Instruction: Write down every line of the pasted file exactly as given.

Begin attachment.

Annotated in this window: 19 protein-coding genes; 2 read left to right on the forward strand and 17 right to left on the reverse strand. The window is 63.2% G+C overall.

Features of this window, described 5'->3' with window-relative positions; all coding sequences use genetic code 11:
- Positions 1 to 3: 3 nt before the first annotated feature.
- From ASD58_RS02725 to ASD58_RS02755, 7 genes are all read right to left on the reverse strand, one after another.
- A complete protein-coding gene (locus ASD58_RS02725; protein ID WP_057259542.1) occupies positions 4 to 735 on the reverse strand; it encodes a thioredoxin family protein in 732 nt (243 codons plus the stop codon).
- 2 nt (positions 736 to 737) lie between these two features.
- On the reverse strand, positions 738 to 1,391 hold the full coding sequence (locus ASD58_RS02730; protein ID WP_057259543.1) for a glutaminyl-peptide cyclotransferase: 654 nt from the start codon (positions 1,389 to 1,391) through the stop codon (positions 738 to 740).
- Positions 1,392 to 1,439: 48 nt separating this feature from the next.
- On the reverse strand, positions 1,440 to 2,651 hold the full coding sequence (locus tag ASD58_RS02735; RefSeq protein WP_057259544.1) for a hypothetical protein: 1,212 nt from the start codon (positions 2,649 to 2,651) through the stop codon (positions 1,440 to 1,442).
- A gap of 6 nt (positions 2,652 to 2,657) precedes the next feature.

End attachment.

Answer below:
Annotated in this window: 19 protein-coding genes; 2 read left to right on the forward strand and 17 right to left on the reverse strand. The window is 63.2% G+C overall.

Features of this window, described 5'->3' with window-relative positions; all coding sequences use genetic code 11:
- Positions 1 to 3: 3 nt before the first annotated feature.
- From ASD58_RS02725 to ASD58_RS02755, 7 genes are all read right to left on the reverse strand, one after another.
- A complete protein-coding gene (locus ASD58_RS02725; protein ID WP_057259542.1) occupies positions 4 to 735 on the reverse strand; it encodes a thioredoxin family protein in 732 nt (243 codons plus the stop codon).
- 2 nt (positions 736 to 737) lie between these two features.
- On the reverse strand, positions 738 to 1,391 hold the full coding sequence (locus ASD58_RS02730; protein ID WP_057259543.1) for a glutaminyl-peptide cyclotransferase: 654 nt from the start codon (positions 1,389 to 1,391) through the stop codon (positions 738 to 740).
- Positions 1,392 to 1,439: 48 nt separating this feature from the next.
- On the reverse strand, positions 1,440 to 2,651 hold the full coding sequence (locus tag ASD58_RS02735; RefSeq protein WP_057259544.1) for a hypothetical protein: 1,212 nt from the start codon (positions 2,649 to 2,651) through the stop codon (positions 1,440 to 1,442).
- A gap of 6 nt (positions 2,652 to 2,657) precedes the next feature.